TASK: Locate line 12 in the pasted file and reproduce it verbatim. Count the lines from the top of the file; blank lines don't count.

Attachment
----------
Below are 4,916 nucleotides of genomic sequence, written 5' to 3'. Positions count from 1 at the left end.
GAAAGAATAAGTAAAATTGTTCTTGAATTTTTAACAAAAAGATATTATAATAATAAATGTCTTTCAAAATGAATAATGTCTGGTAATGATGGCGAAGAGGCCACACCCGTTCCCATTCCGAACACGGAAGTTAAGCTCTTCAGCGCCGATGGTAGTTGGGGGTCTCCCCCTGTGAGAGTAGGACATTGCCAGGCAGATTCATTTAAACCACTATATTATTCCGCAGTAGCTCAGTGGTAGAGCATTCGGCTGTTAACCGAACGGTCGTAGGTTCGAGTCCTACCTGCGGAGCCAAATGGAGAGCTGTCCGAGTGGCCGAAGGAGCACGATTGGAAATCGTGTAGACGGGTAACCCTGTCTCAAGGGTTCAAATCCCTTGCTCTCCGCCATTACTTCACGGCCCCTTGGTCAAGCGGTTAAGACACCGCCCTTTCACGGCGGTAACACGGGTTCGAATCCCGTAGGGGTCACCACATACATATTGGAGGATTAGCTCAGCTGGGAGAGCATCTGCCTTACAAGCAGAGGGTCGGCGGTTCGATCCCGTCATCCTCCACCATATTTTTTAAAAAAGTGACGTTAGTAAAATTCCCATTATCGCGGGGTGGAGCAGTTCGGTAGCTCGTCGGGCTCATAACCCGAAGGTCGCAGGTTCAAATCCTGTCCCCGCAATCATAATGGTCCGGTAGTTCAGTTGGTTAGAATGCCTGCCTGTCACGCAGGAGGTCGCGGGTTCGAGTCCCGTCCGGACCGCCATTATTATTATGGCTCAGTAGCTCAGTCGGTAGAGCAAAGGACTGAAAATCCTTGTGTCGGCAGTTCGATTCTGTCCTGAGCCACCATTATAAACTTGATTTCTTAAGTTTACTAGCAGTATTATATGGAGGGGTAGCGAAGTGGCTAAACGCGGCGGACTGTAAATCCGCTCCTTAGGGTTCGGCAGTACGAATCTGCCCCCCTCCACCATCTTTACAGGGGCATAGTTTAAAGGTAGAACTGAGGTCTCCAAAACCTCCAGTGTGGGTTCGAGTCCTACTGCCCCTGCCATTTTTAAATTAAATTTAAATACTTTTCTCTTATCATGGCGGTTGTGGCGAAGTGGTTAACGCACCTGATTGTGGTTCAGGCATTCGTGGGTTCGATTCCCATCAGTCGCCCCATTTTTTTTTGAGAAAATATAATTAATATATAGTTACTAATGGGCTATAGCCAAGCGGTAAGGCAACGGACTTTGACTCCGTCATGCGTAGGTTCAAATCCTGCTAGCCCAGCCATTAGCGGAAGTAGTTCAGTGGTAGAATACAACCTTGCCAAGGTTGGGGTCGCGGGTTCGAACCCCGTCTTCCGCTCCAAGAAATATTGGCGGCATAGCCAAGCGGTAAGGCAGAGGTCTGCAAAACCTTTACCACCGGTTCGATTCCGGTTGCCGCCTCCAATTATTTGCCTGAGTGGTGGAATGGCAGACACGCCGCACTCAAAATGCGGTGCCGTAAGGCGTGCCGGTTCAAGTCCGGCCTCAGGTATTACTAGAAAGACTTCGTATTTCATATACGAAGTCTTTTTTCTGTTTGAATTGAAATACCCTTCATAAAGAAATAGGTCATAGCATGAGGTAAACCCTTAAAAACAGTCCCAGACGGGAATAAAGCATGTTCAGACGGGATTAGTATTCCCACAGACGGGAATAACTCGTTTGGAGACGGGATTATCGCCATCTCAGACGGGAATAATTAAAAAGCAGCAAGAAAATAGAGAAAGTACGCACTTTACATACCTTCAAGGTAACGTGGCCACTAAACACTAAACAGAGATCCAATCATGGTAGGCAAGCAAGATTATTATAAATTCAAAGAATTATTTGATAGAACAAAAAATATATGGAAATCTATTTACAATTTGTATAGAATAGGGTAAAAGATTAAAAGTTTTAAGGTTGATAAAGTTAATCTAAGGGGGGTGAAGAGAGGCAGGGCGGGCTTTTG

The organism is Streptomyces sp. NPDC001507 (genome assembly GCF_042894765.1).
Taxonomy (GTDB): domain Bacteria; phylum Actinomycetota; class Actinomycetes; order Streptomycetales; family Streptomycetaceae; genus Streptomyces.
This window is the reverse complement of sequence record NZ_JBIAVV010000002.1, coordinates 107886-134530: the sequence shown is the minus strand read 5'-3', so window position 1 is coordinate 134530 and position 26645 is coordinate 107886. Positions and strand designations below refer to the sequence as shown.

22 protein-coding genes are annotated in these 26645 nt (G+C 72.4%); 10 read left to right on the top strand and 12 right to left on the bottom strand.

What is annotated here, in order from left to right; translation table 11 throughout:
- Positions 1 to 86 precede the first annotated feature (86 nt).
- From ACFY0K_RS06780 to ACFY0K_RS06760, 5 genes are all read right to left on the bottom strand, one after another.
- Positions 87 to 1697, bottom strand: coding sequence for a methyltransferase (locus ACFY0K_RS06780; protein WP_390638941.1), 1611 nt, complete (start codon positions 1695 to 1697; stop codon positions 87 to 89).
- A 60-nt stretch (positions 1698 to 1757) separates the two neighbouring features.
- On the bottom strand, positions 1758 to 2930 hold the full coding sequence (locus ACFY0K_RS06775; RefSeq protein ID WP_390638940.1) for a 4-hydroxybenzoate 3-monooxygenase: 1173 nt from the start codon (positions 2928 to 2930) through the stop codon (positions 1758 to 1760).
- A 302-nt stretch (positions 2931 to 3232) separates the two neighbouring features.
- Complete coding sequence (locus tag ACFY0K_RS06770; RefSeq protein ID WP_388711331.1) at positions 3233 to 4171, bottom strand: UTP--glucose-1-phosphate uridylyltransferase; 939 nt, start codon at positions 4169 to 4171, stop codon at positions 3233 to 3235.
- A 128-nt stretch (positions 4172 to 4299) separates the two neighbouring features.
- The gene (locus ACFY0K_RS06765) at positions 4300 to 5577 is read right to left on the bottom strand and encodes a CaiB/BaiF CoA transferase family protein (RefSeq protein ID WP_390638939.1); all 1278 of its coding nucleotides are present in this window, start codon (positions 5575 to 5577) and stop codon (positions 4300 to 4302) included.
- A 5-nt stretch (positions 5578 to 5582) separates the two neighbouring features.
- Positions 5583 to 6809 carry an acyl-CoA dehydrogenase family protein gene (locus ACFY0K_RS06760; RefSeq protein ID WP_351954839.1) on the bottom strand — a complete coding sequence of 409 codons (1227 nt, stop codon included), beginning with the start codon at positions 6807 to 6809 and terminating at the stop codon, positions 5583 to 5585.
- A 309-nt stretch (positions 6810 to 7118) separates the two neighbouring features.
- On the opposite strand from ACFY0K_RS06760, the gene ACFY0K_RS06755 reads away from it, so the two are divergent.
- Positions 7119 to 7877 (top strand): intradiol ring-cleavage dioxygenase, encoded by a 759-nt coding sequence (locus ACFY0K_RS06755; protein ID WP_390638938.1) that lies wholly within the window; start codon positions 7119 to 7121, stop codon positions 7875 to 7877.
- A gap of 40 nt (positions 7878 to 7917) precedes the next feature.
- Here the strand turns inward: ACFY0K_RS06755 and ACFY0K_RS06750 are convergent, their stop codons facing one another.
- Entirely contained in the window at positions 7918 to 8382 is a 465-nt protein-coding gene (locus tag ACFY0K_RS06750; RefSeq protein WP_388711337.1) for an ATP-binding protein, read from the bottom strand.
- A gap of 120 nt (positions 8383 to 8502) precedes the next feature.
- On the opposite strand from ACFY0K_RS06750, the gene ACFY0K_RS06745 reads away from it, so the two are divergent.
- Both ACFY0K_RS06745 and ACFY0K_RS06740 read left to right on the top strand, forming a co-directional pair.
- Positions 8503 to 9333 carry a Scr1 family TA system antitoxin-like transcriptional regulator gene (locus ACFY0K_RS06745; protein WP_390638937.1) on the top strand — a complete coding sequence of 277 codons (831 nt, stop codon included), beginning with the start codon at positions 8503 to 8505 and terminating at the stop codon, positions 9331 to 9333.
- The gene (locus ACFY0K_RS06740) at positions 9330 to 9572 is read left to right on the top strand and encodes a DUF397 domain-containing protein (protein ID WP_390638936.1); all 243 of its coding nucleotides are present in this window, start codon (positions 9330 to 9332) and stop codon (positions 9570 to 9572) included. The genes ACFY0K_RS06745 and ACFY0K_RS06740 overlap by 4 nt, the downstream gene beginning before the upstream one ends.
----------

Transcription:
- On the bottom strand, positions 1758 to 2930 hold the full coding sequence (locus ACFY0K_RS06775; RefSeq protein ID WP_390638940.1) for a 4-hydroxybenzoate 3-monooxygenase: 1173 nt from the start codon (positions 2928 to 2930) through the stop codon (positions 1758 to 1760).